Tuesday, August 4, 2009

The Return

So I could post words about the europe trip, but I think I'll just
post pictures for now about why I came back from the europe trip: HP & the HBP release!
And to happily note that I finally do
not want to shoot Michael Gambon in the head for ruining my favorite character as he appears to have finally caught on to what's up with his gig.

The wizard fandom has 3 more months to glory in the afterglow until the vampires come back in November for Reprise no. 2 of the horror and take over. Till then, a cheap shot:

Tuesday, February 17, 2009

Crop Circles: are YOU listening?

In my Philosophy 600 class tonight we spent a good 20 minutes talking about crop circles. It was pretty amazing. (I love my Philosophy 600 class). Like so:

Pretty hey? I didn't know a lot about this stuff, though Mulder's lessons have remained with me all these years. So when I got home did some research. This is some of what I discovered:
  • There exists a sizable body of ufology literature. As in, this stuff has been going on for a very long time and poets have talked about these geographic communications.
  • Most crop circles occur in Britain, i.e. Hampshire and Wiltshire. More on this later.

  • Crop circles are, mostly, very beautiful. Strikingly so, even - the patterns, the use of negative space, the elegence all accord with the elements of sophisticated design.

  • Circles began to really be noticed (be recorded?) in the 70's. They began with pretty simple geometric shapes, but gradually got more and more intricate (as their messages grew more complicated?) These are two of the most famous, and most stunning, examples:

aaaand . . .

(. . . because well, yes obviously sometimes it's just that.)

My professor has been researching, and he's pretty sold on the non-terestrial-beings-trying-to-communicate theory. However, some of those with a physicalist bent in the room were sticking with the hoax cop-out. My friend Nicole put forward quite wonderfully the opinion that crop circles are probably just God at play; and really, it's not hard to imagine that the footsteps of a divine dance would leave patterns like these.

My own conviction, nevertheless, is that some of these (especially the U.K. circles) are certainly the work of the people of faery. Which is deliciously ironic, because Britain, of all countries, has most sucessfully tried to banish them from their consciousnesses (Tinkerbell: "every time a child says I don't believe in fairies a fairy dies . . ." etc.) The hugeness of these circles is no issue here, since as Tolkien has explained to us in On Fairy Stories and shown us in LOTR, the faery people of Britain have much more in common with the medieval's idea of angelic powers or principles than Shakespeare's damned idea of diminutive sprites.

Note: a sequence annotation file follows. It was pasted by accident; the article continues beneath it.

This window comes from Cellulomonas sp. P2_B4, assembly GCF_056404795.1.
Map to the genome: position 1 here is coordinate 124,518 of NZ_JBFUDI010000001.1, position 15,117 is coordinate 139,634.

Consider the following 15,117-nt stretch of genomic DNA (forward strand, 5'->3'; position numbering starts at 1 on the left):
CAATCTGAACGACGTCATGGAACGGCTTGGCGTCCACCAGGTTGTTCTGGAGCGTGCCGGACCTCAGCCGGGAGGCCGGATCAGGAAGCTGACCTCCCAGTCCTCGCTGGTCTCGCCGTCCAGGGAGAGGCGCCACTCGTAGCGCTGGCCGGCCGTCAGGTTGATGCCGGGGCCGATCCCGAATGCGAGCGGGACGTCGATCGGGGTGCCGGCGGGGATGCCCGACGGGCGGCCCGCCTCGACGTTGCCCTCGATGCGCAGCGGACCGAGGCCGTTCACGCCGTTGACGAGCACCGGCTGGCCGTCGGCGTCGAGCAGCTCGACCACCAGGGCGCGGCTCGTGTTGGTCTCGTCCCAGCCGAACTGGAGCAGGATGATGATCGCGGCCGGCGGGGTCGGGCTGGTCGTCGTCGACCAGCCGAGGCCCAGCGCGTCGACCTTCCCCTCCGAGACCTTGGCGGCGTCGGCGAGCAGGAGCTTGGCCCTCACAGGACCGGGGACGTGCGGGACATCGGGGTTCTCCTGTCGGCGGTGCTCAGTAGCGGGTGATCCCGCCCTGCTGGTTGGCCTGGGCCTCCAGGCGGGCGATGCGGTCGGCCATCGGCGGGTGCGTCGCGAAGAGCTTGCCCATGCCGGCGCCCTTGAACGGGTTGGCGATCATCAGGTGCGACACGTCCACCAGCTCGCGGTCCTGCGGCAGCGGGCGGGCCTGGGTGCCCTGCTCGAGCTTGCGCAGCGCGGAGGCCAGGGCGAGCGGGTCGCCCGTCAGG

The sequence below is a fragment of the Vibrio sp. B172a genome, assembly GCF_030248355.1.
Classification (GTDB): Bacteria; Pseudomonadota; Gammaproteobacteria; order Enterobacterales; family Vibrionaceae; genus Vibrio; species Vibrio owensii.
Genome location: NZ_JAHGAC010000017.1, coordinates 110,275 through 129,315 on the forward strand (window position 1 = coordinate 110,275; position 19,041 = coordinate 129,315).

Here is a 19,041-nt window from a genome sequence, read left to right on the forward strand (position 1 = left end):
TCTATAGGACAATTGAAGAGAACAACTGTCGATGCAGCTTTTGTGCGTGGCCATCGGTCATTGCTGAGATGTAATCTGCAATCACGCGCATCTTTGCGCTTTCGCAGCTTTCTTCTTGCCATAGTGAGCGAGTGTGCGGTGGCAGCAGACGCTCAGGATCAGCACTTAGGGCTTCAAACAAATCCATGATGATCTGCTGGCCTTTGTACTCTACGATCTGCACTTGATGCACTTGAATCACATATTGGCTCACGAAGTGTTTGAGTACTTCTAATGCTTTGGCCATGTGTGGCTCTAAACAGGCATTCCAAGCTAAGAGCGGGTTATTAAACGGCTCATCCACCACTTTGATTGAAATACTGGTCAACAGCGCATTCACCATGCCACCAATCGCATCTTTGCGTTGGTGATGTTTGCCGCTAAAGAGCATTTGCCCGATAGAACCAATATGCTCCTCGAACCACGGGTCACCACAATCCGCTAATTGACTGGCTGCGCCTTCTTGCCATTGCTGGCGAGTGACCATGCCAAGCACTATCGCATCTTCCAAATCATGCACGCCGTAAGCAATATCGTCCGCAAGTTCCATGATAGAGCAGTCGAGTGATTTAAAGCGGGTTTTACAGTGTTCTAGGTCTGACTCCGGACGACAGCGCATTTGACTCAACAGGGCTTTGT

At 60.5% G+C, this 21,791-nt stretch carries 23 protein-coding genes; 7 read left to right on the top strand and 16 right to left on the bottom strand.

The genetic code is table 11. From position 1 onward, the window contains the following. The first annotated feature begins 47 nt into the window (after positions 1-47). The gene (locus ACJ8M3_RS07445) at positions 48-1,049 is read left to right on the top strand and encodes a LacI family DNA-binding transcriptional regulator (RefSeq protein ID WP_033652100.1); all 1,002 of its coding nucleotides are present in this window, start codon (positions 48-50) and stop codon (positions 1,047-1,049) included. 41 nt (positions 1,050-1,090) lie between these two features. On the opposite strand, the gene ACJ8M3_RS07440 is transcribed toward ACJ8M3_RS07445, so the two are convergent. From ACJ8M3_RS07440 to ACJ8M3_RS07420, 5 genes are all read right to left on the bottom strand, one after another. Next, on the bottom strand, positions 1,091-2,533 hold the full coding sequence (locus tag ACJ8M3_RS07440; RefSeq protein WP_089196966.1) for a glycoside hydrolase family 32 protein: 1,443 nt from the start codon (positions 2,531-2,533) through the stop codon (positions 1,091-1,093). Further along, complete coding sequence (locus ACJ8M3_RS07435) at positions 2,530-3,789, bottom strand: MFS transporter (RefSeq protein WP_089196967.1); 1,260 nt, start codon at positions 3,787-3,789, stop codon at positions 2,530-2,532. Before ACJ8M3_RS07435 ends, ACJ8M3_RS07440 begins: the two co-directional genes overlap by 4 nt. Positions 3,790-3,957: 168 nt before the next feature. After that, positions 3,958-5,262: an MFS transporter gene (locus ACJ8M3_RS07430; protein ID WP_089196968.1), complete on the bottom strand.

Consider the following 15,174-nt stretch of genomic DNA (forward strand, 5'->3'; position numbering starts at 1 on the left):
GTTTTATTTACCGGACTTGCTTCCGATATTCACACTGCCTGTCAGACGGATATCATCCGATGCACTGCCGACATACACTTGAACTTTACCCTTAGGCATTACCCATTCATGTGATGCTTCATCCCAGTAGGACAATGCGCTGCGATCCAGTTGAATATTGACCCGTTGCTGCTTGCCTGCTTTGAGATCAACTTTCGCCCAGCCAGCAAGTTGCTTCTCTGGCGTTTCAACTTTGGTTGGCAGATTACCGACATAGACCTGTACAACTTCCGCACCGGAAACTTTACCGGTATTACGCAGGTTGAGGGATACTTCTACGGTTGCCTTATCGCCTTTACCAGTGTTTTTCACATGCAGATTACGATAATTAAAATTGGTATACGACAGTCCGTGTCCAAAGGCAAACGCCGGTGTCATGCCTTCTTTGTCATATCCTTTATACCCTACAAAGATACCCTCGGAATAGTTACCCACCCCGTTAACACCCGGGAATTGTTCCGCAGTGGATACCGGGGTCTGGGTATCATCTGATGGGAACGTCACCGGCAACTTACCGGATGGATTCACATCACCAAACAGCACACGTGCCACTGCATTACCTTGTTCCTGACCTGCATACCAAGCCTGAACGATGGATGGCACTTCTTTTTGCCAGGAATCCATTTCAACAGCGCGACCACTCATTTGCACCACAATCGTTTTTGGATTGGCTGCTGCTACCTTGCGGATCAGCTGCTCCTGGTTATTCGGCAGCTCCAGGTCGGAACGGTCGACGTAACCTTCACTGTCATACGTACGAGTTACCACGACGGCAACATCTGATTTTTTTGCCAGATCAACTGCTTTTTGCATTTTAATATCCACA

The long tradition of ceremonial faery-rings - whether around toadstools or around more impressive sacred sites - closely corresponds with what's happening in these circles.

The natural conclusion: the people of faery are again trying to reach us. Perhaps to restore communion, perhaps to offer an olive branch, perhaps to warn us of something, perhaps to prepare us. I'm not quite sure. What haunts me now is the question of what they are trying to say; they're going to quite a lot of trouble to say it, so it's a good bet whatever it is, it's pretty important. Any guesses?

Tuesday, February 3, 2009

Sebastian: Crab or Lobster?

Well it's obvious what this post is about: the question we've all wondered since childhood, is Sebastian the crustacian a crab or a lobster - or perhaps a new forray into hitherto unedeveloped areas of hybridity?

(Question triggered by a mermaid tutorial given to nephew Ethan last night, the result of which was a room full of Van Dykes quarrelling on the genus of this little guy - who, let's admit, is probably Disney's most fantastic creation.)

I took a pretty hard line on his lobster-status. I mean, get an eyeful of those pinchers - have you ever seen a crab with pinchers like that? NO you haven't. Because crabs don't have an anatomy that includes pinchers like that. I'm firm on this.

However, there were other Van Dykes who were not so certain, even belligerently so. Insisting that the movie must speak for itself, Little Mermaid transcripts were googled and this evidence - yes seemingly incontrovertable - was discovered:

The testimony of Chef Loius:
"Zut alors! I have missed one.[Picks him up] Sacrebleu! What is this? / How on earth could I miss / Such a sweet, little succulent crab / Quel dommage, what a loss! / Here we go, in the sauce / Now some flour, I think just a dab / Now I'll stuff you with bread! / It don't hurt, 'cause you're dead / And you're certainly lucky you are / 'Cause it's gonna be hot in my big silver pot / Toodle-oo, mon poisson, au revoir"

(I suppose I didn't really have to quote that all, but man doesn't that bring on the nosalgia? Besides it's just a really good song.)

If you missed it, yup Loius is on the side of the crab-status. As is King Triton ("you're just the crab to do it!")

However, while certain viewers may regard this as the end of the argument, I remain certain that, at the very least, those Disney people were just confused. Confused, or trying to pull one over the innocent children, all of whom have no doubt emerged into adulthood with significantly warped perceptions of the physiogomy of crabs.

Friday, March 28, 2008

Welcoming Laura

Once upon a time, there was a barbaric yawp. But that was xanga, then. This is blogspot, now. And I'm dubious.